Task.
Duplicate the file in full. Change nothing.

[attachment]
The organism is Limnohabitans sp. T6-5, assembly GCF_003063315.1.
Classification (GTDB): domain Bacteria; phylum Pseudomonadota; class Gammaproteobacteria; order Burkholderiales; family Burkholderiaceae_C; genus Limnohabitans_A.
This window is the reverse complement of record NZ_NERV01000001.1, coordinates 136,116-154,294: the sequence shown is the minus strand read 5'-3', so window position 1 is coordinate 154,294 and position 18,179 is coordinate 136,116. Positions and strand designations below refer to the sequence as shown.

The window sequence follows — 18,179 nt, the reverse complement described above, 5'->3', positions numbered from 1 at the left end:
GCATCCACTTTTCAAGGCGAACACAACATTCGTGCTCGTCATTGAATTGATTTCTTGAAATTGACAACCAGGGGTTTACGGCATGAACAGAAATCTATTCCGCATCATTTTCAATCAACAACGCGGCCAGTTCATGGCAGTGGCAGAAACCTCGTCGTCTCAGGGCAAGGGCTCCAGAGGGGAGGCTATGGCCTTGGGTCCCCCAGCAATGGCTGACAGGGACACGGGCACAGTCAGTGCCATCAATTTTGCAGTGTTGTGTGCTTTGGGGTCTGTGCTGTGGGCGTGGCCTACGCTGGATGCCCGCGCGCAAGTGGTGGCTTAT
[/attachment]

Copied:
The organism is Limnohabitans sp. T6-5, assembly GCF_003063315.1.
Classification (GTDB): domain Bacteria; phylum Pseudomonadota; class Gammaproteobacteria; order Burkholderiales; family Burkholderiaceae_C; genus Limnohabitans_A.
This window is the reverse complement of record NZ_NERV01000001.1, coordinates 136,116-154,294: the sequence shown is the minus strand read 5'-3', so window position 1 is coordinate 154,294 and position 18,179 is coordinate 136,116. Positions and strand designations below refer to the sequence as shown.

The window sequence follows — 18,179 nt, the reverse complement described above, 5'->3', positions numbered from 1 at the left end:
GCATCCACTTTTCAAGGCGAACACAACATTCGTGCTCGTCATTGAATTGATTTCTTGAAATTGACAACCAGGGGTTTACGGCATGAACAGAAATCTATTCCGCATCATTTTCAATCAACAACGCGGCCAGTTCATGGCAGTGGCAGAAACCTCGTCGTCTCAGGGCAAGGGCTCCAGAGGGGAGGCTATGGCCTTGGGTCCCCCAGCAATGGCTGACAGGGACACGGGCACAGTCAGTGCCATCAATTTTGCAGTGTTGTGTGCTTTGGGGTCTGTGCTGTGGGCGTGGCCTACGCTGGATGCCCGCGCGCAAGTGGTGGCTTAT